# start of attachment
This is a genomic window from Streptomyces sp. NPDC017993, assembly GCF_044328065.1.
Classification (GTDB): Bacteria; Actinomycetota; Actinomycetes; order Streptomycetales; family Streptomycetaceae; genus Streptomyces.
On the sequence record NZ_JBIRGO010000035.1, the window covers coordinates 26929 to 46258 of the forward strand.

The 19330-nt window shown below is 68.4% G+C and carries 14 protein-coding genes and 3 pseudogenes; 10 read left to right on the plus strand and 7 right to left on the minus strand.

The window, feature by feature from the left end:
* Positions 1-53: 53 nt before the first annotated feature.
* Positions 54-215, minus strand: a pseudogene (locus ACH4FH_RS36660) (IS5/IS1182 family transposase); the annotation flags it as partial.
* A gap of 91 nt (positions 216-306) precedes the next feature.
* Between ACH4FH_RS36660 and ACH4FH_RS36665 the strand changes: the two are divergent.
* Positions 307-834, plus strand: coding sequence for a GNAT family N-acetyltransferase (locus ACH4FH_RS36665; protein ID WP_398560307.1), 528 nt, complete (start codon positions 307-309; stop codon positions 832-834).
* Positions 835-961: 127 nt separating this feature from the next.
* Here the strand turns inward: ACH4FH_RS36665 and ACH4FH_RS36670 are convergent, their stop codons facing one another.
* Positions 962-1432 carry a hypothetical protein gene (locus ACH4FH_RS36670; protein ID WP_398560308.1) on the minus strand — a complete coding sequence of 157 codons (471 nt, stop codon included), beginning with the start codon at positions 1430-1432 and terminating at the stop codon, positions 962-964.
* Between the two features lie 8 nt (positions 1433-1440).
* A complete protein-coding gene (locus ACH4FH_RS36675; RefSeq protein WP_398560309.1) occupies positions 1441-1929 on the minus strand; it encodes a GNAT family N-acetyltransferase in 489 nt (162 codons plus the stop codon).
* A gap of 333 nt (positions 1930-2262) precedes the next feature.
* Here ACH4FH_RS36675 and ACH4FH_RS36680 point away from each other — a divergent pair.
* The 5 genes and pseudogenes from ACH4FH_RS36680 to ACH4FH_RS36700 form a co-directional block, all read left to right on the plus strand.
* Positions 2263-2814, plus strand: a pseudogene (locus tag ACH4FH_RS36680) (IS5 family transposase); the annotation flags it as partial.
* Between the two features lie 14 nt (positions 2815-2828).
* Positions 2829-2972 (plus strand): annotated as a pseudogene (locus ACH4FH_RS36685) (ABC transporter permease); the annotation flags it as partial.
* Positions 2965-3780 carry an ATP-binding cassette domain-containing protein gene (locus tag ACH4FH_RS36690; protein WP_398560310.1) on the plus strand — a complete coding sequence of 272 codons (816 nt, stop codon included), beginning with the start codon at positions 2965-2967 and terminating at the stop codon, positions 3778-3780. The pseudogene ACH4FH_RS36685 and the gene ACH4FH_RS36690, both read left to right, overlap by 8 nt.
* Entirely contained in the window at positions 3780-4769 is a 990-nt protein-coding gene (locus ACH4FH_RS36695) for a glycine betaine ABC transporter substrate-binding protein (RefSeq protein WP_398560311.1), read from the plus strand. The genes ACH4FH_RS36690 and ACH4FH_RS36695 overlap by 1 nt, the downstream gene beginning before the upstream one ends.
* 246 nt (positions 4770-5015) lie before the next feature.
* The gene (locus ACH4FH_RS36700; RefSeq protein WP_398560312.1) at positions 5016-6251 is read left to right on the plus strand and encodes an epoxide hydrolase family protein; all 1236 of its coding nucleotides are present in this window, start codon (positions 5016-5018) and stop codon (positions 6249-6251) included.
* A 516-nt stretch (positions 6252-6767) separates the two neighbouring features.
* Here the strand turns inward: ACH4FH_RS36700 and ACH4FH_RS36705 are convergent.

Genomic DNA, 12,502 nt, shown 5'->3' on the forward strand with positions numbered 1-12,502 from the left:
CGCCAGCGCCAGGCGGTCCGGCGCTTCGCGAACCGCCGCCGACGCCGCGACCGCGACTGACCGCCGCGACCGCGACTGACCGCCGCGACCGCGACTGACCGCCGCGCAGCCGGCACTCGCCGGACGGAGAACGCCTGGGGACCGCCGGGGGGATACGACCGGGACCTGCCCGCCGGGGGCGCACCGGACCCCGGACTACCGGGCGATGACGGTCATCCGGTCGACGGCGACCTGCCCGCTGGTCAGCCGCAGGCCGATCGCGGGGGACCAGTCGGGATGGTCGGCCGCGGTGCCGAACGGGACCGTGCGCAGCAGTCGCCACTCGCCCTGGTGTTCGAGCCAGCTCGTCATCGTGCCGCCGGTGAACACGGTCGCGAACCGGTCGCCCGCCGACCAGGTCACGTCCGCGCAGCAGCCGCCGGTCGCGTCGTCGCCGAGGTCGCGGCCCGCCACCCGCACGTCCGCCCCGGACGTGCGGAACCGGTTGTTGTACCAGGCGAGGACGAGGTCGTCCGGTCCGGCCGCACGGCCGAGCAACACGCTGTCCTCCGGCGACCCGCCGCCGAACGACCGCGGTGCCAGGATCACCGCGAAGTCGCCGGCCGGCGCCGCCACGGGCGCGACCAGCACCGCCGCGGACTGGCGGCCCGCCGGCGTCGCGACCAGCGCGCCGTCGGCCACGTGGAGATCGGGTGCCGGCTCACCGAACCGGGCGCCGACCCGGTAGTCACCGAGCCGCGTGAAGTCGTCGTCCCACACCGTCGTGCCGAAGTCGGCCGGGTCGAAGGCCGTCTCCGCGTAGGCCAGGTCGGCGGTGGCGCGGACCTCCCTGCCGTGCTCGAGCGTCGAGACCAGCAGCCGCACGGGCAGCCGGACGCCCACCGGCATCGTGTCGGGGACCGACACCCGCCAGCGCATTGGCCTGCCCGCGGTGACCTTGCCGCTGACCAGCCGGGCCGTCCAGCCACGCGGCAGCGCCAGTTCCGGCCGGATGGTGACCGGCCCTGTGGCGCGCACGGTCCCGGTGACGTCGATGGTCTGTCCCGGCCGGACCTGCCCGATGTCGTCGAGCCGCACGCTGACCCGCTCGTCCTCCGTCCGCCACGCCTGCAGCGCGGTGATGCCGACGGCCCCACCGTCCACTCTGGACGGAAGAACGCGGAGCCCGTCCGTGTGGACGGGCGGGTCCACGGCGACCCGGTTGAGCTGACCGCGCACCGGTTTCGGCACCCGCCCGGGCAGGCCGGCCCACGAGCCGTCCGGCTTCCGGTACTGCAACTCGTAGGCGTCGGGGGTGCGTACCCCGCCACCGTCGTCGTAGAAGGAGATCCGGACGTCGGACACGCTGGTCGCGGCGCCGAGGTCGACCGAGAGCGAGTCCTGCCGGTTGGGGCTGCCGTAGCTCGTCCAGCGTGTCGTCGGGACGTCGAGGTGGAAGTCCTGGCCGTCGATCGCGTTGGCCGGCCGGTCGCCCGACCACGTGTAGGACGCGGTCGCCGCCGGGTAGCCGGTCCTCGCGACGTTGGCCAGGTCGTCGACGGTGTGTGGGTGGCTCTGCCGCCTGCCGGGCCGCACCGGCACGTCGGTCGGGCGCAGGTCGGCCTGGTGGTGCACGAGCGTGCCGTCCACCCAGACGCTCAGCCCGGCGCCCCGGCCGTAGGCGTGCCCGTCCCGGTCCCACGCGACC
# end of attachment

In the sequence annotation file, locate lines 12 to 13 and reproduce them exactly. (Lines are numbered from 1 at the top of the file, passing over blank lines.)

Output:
* Here the strand turns inward: ACH4FH_RS36665 and ACH4FH_RS36670 are convergent, their stop codons facing one another.
* Positions 962-1432 carry a hypothetical protein gene (locus ACH4FH_RS36670; protein ID WP_398560308.1) on the minus strand — a complete coding sequence of 157 codons (471 nt, stop codon included), beginning with the start codon at positions 1430-1432 and terminating at the stop codon, positions 962-964.